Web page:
Woven Cardboard Basket
Does your kid ever get an idea stuck in their brain? My kids do. They got the idea that they wanted to weave something last spring and I knew that if we began something too tedious it would never get finished. So along came the idea of using the cardboard shims that can be found at hardware stores for a project. Along with some glue and paint you can make yourself a sturdy little storage basket, (we used ours for Easter baskets). These came out well, especially considering may kids worked on them too. ;)
I began by folding a shim into four equal parts, those parts would determine how wide the basket would be because the length of the shims would wrap completely around the perimeter of the basket. So 1/4 length of the shim became the size of the base, (I knew I needed the square base to be the same length as the sides). To start the base of the basket we marked the shims at their mid-way points so that the lengths wouldn't run out before we got to what would become the top of the basket (wherever we'd decide that would be>>>later). As you can see in the pic (below left) we hadn't yet figured out what sort of gaps to leave between shims. Also we were sure to make the base a perfect square and we also dry fit the first outer band on before gluing anything together. We found that with shims that were 36" a gap of 3/8" worked well for a 12" size basket.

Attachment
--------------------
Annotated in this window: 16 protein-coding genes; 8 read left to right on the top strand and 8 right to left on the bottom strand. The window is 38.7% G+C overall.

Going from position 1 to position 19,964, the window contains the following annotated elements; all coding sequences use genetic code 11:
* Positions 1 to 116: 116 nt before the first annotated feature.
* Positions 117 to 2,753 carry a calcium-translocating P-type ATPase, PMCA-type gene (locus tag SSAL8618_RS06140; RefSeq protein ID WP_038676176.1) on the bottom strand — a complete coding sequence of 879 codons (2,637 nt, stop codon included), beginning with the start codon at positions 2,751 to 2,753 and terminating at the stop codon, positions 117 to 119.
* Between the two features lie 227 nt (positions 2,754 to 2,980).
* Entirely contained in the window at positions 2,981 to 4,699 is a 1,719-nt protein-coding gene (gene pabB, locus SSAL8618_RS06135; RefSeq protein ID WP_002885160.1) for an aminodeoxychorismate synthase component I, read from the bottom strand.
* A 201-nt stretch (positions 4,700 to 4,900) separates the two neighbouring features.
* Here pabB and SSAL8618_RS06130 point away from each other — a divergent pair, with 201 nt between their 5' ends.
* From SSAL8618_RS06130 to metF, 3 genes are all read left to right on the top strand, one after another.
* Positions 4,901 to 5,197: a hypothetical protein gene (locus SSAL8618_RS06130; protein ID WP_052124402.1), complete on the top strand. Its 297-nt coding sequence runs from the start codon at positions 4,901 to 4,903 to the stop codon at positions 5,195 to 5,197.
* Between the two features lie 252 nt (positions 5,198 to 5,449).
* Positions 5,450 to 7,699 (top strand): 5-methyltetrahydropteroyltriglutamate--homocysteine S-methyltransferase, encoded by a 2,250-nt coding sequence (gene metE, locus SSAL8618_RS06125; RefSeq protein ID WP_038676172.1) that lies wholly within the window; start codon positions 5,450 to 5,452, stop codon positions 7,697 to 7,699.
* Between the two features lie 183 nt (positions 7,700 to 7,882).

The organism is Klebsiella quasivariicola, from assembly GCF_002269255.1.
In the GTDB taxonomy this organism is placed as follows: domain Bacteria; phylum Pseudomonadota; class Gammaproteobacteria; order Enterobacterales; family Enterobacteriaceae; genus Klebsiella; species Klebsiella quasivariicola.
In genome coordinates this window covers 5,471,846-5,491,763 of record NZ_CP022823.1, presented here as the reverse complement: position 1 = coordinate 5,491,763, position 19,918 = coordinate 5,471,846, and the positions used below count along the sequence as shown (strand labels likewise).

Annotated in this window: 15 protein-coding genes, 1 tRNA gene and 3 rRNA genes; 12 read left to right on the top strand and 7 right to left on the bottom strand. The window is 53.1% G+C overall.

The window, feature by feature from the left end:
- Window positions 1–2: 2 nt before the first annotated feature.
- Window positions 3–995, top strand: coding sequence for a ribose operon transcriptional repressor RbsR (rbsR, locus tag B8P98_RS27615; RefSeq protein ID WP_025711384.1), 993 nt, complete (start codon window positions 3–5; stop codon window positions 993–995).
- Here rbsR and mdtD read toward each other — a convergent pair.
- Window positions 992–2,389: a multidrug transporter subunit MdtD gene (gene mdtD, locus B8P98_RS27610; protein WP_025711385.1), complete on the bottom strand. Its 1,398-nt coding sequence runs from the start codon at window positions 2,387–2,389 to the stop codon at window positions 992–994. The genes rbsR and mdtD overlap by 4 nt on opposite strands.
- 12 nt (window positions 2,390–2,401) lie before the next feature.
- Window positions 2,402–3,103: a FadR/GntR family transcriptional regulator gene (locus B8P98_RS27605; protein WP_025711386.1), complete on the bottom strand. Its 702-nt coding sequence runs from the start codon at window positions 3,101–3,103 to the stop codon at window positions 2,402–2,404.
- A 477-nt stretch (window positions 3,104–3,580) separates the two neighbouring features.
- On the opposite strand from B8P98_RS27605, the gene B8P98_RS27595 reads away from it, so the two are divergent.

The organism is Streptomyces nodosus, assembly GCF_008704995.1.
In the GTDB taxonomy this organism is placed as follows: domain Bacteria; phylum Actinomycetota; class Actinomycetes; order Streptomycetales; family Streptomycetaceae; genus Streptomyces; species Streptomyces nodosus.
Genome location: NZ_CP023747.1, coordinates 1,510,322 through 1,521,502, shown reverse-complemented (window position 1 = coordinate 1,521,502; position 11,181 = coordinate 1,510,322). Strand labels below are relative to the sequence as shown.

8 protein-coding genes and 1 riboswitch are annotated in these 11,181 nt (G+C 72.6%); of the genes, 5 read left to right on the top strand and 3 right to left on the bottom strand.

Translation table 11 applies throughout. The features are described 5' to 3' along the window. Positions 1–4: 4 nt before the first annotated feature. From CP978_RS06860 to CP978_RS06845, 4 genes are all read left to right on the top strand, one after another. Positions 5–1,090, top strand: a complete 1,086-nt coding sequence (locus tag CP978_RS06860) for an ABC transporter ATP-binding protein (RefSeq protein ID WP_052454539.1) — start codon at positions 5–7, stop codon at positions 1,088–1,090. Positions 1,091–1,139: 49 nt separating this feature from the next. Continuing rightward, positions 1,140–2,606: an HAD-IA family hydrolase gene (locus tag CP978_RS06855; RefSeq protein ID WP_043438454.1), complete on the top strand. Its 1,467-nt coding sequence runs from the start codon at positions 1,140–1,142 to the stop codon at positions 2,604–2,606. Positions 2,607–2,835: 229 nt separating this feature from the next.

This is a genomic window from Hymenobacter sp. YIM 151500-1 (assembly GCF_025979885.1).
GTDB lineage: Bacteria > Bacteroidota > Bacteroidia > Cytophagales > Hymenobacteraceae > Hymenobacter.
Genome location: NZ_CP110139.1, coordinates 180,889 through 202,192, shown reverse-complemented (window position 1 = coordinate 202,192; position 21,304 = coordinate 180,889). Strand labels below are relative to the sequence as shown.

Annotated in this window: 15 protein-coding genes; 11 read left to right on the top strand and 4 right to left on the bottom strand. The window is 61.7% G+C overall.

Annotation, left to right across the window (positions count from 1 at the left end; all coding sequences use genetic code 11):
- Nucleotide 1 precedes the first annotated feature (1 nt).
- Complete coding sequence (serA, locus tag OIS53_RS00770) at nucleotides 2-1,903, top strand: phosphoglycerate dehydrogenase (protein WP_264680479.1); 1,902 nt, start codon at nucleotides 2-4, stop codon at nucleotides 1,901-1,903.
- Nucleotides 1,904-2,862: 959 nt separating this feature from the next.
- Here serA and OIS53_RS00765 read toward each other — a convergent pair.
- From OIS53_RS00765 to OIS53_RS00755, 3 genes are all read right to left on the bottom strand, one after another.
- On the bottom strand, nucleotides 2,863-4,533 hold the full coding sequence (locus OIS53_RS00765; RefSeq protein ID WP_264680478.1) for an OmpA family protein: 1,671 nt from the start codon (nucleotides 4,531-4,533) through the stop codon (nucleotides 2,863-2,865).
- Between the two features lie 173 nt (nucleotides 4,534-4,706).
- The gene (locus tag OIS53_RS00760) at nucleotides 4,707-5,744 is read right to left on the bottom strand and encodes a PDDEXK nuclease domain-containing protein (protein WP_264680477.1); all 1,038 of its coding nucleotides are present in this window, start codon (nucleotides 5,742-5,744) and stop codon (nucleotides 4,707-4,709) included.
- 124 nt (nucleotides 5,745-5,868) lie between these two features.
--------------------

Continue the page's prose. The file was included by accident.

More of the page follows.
Once you have the bottom of your basket done with the shims spaced and positioned into a square (with each side the same length as 1/4 of a shim), you can begin weaving the shims up to make the sides of the basket.
First, fold up the remaining ends that make up the base of your basket (try to bend them perfectly vertical>>not leaning one way or other). As you weave the shims on (they should be folded into 1/4 sections lengthwise), fit them first to be sure they align with the square base and also be sure the starting end will match up to the other end. Then you can hot-glue behind each band onto the perpendicular and adjacent band/shims (always make sure the ends of the band meet at the corner). I tried not to use too much glue or it would ooze out and look messy.
When we had the height we wanted for the basket, we placed (what would later be) the rim over ends and eyeballed where it should go, and marked the shim ends where they would need to be cut off. We cut them off before gluing the last rim piece on or it would've been very hard to do later.
Keeping all the shims square before gluing is the hard part about making these. Also any accidental bends you make will show too. When we were all done I painted them white and even sanded between coats to get a smoother finish. There, all done! I hope reading these directions wasn't as tedious as writing them......Anyways, this got weaving off the kid's brain for the time being and we have a couple handy little storage baskets to show for our trouble. Thanks for stopping by!!